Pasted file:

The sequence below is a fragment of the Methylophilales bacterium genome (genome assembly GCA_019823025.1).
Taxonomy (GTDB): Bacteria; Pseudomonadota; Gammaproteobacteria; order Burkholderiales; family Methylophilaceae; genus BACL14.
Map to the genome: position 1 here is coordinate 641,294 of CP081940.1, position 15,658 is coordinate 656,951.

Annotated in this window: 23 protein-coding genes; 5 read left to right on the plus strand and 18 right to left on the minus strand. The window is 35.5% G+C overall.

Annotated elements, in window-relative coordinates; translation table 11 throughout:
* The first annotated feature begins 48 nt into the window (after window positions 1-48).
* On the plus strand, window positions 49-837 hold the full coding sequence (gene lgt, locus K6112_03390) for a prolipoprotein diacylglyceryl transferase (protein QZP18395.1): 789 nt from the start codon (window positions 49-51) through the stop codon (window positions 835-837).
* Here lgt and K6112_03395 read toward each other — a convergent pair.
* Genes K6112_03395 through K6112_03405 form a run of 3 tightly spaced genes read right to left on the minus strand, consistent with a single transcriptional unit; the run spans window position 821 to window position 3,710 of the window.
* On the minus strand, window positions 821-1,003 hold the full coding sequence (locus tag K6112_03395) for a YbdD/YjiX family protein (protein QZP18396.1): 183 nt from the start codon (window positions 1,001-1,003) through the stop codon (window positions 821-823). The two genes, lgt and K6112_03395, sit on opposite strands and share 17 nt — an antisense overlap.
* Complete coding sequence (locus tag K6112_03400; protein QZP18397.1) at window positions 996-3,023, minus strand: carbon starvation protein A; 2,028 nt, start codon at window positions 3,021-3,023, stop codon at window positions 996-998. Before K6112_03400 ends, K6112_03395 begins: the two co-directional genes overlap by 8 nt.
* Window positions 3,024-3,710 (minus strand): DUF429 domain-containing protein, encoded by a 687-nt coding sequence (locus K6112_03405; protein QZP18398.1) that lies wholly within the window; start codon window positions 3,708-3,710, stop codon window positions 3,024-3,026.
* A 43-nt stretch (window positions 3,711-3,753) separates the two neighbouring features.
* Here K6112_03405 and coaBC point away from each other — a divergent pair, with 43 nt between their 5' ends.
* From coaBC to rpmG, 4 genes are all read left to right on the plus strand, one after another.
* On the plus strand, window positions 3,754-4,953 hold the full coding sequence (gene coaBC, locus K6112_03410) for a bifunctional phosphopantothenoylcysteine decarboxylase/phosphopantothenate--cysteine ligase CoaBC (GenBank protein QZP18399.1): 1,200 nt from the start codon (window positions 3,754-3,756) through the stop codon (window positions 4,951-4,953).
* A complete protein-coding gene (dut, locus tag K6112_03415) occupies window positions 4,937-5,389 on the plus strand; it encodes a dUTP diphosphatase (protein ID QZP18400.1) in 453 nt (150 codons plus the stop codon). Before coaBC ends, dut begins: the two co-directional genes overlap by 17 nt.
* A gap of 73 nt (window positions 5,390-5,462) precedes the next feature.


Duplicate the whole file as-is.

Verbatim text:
The sequence below is a fragment of the Methylophilales bacterium genome (genome assembly GCA_019823025.1).
Taxonomy (GTDB): Bacteria; Pseudomonadota; Gammaproteobacteria; order Burkholderiales; family Methylophilaceae; genus BACL14.
Map to the genome: position 1 here is coordinate 641,294 of CP081940.1, position 15,658 is coordinate 656,951.

Annotated in this window: 23 protein-coding genes; 5 read left to right on the plus strand and 18 right to left on the minus strand. The window is 35.5% G+C overall.

Annotated elements, in window-relative coordinates; translation table 11 throughout:
* The first annotated feature begins 48 nt into the window (after window positions 1-48).
* On the plus strand, window positions 49-837 hold the full coding sequence (gene lgt, locus K6112_03390) for a prolipoprotein diacylglyceryl transferase (protein QZP18395.1): 789 nt from the start codon (window positions 49-51) through the stop codon (window positions 835-837).
* Here lgt and K6112_03395 read toward each other — a convergent pair.
* Genes K6112_03395 through K6112_03405 form a run of 3 tightly spaced genes read right to left on the minus strand, consistent with a single transcriptional unit; the run spans window position 821 to window position 3,710 of the window.
* On the minus strand, window positions 821-1,003 hold the full coding sequence (locus tag K6112_03395) for a YbdD/YjiX family protein (protein QZP18396.1): 183 nt from the start codon (window positions 1,001-1,003) through the stop codon (window positions 821-823). The two genes, lgt and K6112_03395, sit on opposite strands and share 17 nt — an antisense overlap.
* Complete coding sequence (locus tag K6112_03400; protein QZP18397.1) at window positions 996-3,023, minus strand: carbon starvation protein A; 2,028 nt, start codon at window positions 3,021-3,023, stop codon at window positions 996-998. Before K6112_03400 ends, K6112_03395 begins: the two co-directional genes overlap by 8 nt.
* Window positions 3,024-3,710 (minus strand): DUF429 domain-containing protein, encoded by a 687-nt coding sequence (locus K6112_03405; protein QZP18398.1) that lies wholly within the window; start codon window positions 3,708-3,710, stop codon window positions 3,024-3,026.
* A 43-nt stretch (window positions 3,711-3,753) separates the two neighbouring features.
* Here K6112_03405 and coaBC point away from each other — a divergent pair, with 43 nt between their 5' ends.
* From coaBC to rpmG, 4 genes are all read left to right on the plus strand, one after another.
* On the plus strand, window positions 3,754-4,953 hold the full coding sequence (gene coaBC, locus K6112_03410) for a bifunctional phosphopantothenoylcysteine decarboxylase/phosphopantothenate--cysteine ligase CoaBC (GenBank protein QZP18399.1): 1,200 nt from the start codon (window positions 3,754-3,756) through the stop codon (window positions 4,951-4,953).
* A complete protein-coding gene (dut, locus tag K6112_03415) occupies window positions 4,937-5,389 on the plus strand; it encodes a dUTP diphosphatase (protein ID QZP18400.1) in 453 nt (150 codons plus the stop codon). Before coaBC ends, dut begins: the two co-directional genes overlap by 17 nt.
* A gap of 73 nt (window positions 5,390-5,462) precedes the next feature.